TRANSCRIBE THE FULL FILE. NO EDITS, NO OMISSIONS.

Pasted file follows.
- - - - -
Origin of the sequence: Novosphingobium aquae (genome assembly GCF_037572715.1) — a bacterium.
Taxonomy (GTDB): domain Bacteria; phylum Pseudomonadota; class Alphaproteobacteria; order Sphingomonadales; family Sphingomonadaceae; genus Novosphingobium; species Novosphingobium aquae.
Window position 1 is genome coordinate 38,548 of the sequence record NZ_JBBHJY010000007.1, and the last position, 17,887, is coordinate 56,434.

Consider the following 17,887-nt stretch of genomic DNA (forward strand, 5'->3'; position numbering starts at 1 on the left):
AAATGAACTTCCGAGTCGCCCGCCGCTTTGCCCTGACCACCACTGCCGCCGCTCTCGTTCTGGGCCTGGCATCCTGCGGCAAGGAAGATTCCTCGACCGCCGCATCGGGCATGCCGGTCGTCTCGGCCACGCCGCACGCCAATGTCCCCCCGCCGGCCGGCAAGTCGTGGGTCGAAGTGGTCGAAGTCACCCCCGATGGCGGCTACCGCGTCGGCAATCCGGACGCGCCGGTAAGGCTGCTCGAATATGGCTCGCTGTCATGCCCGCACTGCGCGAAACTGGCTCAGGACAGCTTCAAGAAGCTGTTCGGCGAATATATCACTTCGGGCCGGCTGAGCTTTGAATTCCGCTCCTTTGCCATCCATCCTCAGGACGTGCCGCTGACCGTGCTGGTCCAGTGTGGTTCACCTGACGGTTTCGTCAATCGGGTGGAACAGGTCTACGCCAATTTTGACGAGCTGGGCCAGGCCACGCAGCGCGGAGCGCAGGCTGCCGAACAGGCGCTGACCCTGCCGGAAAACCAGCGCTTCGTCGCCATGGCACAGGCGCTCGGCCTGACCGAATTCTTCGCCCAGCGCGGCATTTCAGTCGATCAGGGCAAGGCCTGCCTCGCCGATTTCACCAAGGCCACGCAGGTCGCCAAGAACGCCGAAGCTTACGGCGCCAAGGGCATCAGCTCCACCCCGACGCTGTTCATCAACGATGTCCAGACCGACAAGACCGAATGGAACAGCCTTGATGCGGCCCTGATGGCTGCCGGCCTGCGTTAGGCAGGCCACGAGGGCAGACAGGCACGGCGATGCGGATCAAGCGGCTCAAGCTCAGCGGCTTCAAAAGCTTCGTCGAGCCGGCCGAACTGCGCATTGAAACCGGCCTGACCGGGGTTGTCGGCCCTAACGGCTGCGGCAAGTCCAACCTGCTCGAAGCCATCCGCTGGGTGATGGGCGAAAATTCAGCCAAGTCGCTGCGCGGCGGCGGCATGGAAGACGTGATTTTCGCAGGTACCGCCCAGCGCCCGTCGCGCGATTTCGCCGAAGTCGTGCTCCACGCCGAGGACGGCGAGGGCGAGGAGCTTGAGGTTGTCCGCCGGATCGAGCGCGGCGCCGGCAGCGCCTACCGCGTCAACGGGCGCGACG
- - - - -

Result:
Origin of the sequence: Novosphingobium aquae (genome assembly GCF_037572715.1) — a bacterium.
Taxonomy (GTDB): domain Bacteria; phylum Pseudomonadota; class Alphaproteobacteria; order Sphingomonadales; family Sphingomonadaceae; genus Novosphingobium; species Novosphingobium aquae.
Window position 1 is genome coordinate 38,548 of the sequence record NZ_JBBHJY010000007.1, and the last position, 17,887, is coordinate 56,434.

Consider the following 17,887-nt stretch of genomic DNA (forward strand, 5'->3'; position numbering starts at 1 on the left):
AAATGAACTTCCGAGTCGCCCGCCGCTTTGCCCTGACCACCACTGCCGCCGCTCTCGTTCTGGGCCTGGCATCCTGCGGCAAGGAAGATTCCTCGACCGCCGCATCGGGCATGCCGGTCGTCTCGGCCACGCCGCACGCCAATGTCCCCCCGCCGGCCGGCAAGTCGTGGGTCGAAGTGGTCGAAGTCACCCCCGATGGCGGCTACCGCGTCGGCAATCCGGACGCGCCGGTAAGGCTGCTCGAATATGGCTCGCTGTCATGCCCGCACTGCGCGAAACTGGCTCAGGACAGCTTCAAGAAGCTGTTCGGCGAATATATCACTTCGGGCCGGCTGAGCTTTGAATTCCGCTCCTTTGCCATCCATCCTCAGGACGTGCCGCTGACCGTGCTGGTCCAGTGTGGTTCACCTGACGGTTTCGTCAATCGGGTGGAACAGGTCTACGCCAATTTTGACGAGCTGGGCCAGGCCACGCAGCGCGGAGCGCAGGCTGCCGAACAGGCGCTGACCCTGCCGGAAAACCAGCGCTTCGTCGCCATGGCACAGGCGCTCGGCCTGACCGAATTCTTCGCCCAGCGCGGCATTTCAGTCGATCAGGGCAAGGCCTGCCTCGCCGATTTCACCAAGGCCACGCAGGTCGCCAAGAACGCCGAAGCTTACGGCGCCAAGGGCATCAGCTCCACCCCGACGCTGTTCATCAACGATGTCCAGACCGACAAGACCGAATGGAACAGCCTTGATGCGGCCCTGATGGCTGCCGGCCTGCGTTAGGCAGGCCACGAGGGCAGACAGGCACGGCGATGCGGATCAAGCGGCTCAAGCTCAGCGGCTTCAAAAGCTTCGTCGAGCCGGCCGAACTGCGCATTGAAACCGGCCTGACCGGGGTTGTCGGCCCTAACGGCTGCGGCAAGTCCAACCTGCTCGAAGCCATCCGCTGGGTGATGGGCGAAAATTCAGCCAAGTCGCTGCGCGGCGGCGGCATGGAAGACGTGATTTTCGCAGGTACCGCCCAGCGCCCGTCGCGCGATTTCGCCGAAGTCGTGCTCCACGCCGAGGACGGCGAGGGCGAGGAGCTTGAGGTTGTCCGCCGGATCGAGCGCGGCGCCGGCAGCGCCTACCGCGTCAACGGGCGCGACG